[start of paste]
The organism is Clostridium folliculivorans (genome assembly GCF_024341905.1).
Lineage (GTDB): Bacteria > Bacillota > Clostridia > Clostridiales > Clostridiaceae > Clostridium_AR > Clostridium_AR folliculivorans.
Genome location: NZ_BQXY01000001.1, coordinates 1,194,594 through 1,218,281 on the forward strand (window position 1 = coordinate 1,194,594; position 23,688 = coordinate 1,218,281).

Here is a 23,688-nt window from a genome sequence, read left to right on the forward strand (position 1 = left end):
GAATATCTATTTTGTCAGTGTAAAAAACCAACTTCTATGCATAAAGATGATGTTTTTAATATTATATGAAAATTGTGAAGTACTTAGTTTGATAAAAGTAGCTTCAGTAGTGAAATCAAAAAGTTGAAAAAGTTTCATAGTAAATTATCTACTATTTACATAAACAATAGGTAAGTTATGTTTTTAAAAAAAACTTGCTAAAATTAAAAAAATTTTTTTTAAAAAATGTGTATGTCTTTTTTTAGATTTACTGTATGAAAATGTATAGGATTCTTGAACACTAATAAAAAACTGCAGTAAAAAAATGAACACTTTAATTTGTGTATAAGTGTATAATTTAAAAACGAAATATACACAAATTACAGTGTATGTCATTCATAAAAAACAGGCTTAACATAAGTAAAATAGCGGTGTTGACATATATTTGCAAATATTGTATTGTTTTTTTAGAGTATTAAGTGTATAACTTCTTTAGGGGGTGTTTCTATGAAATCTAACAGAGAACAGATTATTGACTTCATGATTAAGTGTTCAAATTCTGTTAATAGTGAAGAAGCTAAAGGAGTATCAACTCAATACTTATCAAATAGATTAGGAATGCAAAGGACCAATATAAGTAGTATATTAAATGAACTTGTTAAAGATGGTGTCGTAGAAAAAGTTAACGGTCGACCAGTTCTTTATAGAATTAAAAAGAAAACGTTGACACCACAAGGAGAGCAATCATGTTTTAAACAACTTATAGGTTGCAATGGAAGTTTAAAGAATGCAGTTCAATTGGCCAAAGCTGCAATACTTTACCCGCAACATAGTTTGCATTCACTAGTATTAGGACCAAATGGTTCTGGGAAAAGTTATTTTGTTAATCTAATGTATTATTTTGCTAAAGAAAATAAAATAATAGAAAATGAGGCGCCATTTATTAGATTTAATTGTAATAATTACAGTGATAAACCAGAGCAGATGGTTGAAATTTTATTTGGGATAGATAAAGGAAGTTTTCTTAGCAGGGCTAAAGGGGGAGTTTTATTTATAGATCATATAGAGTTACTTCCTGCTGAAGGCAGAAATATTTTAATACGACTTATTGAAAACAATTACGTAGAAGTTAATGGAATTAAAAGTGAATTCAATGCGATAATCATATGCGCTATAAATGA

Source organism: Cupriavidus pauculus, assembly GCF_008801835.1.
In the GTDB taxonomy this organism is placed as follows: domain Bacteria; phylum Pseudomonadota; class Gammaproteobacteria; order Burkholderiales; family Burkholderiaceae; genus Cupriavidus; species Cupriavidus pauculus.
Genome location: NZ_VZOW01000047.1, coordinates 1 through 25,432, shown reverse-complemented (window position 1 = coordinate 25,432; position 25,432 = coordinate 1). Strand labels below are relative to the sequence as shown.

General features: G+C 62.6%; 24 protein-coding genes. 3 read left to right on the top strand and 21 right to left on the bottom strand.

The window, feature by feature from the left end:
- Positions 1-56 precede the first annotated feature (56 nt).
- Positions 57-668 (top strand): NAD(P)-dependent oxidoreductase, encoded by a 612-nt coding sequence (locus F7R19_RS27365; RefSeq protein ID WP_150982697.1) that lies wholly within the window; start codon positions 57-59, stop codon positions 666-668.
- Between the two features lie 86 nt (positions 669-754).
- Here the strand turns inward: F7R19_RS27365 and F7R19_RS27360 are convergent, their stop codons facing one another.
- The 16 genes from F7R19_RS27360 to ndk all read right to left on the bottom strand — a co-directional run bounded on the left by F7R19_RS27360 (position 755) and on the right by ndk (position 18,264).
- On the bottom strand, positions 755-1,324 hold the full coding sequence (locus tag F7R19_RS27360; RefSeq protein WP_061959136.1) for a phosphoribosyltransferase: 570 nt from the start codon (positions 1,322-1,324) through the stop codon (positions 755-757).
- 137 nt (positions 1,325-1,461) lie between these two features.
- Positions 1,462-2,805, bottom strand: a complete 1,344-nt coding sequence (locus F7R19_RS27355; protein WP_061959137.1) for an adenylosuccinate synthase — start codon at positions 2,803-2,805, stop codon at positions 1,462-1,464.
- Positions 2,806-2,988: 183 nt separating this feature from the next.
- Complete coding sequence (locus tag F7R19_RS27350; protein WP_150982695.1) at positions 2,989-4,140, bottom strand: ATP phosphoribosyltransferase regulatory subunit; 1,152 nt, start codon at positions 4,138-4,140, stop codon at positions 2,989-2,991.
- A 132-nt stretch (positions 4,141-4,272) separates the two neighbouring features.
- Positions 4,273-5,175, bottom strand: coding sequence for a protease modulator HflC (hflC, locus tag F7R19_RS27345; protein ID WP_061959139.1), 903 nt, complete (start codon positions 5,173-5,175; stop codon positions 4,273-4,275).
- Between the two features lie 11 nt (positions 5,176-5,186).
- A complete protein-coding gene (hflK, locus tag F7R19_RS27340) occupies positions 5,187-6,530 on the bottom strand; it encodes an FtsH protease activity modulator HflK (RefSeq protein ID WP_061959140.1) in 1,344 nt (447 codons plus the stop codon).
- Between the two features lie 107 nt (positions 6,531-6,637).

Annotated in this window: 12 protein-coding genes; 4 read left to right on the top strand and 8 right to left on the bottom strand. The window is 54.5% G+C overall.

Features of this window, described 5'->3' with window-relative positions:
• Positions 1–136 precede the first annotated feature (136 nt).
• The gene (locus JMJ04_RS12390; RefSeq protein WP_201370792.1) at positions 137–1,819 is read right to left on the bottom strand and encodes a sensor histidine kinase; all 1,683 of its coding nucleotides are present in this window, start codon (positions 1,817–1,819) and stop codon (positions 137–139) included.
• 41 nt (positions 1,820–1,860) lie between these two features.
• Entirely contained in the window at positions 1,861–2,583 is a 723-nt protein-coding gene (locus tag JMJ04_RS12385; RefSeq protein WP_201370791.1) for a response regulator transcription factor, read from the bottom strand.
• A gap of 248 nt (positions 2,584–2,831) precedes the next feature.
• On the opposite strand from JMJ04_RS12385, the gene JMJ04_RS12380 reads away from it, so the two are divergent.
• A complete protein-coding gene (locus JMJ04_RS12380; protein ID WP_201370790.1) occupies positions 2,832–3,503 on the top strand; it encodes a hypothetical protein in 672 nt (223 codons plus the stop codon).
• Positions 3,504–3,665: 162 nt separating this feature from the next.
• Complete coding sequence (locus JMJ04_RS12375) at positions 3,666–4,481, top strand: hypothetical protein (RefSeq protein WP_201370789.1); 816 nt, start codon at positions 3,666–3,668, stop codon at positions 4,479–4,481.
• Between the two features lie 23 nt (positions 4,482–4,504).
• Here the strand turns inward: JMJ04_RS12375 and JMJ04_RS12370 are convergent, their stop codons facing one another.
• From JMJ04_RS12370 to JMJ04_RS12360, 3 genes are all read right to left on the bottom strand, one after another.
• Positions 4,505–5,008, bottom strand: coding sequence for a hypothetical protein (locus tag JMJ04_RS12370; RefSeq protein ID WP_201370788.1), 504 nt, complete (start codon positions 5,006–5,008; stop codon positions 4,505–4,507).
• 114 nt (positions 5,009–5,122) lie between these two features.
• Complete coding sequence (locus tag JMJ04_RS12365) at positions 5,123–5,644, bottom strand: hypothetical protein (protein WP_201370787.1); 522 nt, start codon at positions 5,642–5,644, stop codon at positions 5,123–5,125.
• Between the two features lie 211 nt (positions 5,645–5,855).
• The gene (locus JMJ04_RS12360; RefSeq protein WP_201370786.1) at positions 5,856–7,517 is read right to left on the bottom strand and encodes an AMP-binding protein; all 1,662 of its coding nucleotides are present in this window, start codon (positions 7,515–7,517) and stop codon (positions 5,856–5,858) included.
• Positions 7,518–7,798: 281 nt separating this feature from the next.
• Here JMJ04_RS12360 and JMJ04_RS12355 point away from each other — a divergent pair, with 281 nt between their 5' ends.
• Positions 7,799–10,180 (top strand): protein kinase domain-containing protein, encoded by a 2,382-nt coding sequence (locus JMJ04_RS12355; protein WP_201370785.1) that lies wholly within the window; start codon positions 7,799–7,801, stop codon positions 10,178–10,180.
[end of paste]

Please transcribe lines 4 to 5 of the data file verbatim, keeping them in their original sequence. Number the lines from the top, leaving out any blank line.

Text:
Here is a 23,688-nt window from a genome sequence, read left to right on the forward strand (position 1 = left end):
GAATATCTATTTTGTCAGTGTAAAAAACCAACTTCTATGCATAAAGATGATGTTTTTAATATTATATGAAAATTGTGAAGTACTTAGTTTGATAAAAGTAGCTTCAGTAGTGAAATCAAAAAGTTGAAAAAGTTTCATAGTAAATTATCTACTATTTACATAAACAATAGGTAAGTTATGTTTTTAAAAAAAACTTGCTAAAATTAAAAAAATTTTTTTTAAAAAATGTGTATGTCTTTTTTTAGATTTACTGTATGAAAATGTATAGGATTCTTGAACACTAATAAAAAACTGCAGTAAAAAAATGAACACTTTAATTTGTGTATAAGTGTATAATTTAAAAACGAAATATACACAAATTACAGTGTATGTCATTCATAAAAAACAGGCTTAACATAAGTAAAATAGCGGTGTTGACATATATTTGCAAATATTGTATTGTTTTTTTAGAGTATTAAGTGTATAACTTCTTTAGGGGGTGTTTCTATGAAATCTAACAGAGAACAGATTATTGACTTCATGATTAAGTGTTCAAATTCTGTTAATAGTGAAGAAGCTAAAGGAGTATCAACTCAATACTTATCAAATAGATTAGGAATGCAAAGGACCAATATAAGTAGTATATTAAATGAACTTGTTAAAGATGGTGTCGTAGAAAAAGTTAACGGTCGACCAGTTCTTTATAGAATTAAAAAGAAAACGTTGACACCACAAGGAGAGCAATCATGTTTTAAACAACTTATAGGTTGCAATGGAAGTTTAAAGAATGCAGTTCAATTGGCCAAAGCTGCAATACTTTACCCGCAACATAGTTTGCATTCACTAGTATTAGGACCAAATGGTTCTGGGAAAAGTTATTTTGTTAATCTAATGTATTATTTTGCTAAAGAAAATAAAATAATAGAAAATGAGGCGCCATTTATTAGATTTAATTGTAATAATTACAGTGATAAACCAGAGCAGATGGTTGAAATTTTATTTGGGATAGATAAAGGAAGTTTTCTTAGCAGGGCTAAAGGGGGAGTTTTATTTATAGATCATATAGAGTTACTTCCTGCTGAAGGCAGAAATATTTTAATACGACTTATTGAAAACAATTACGTAGAAGTTAATGGAATTAAAAGTGAATTCAATGCGATAATCATATGCGCTATAAATGA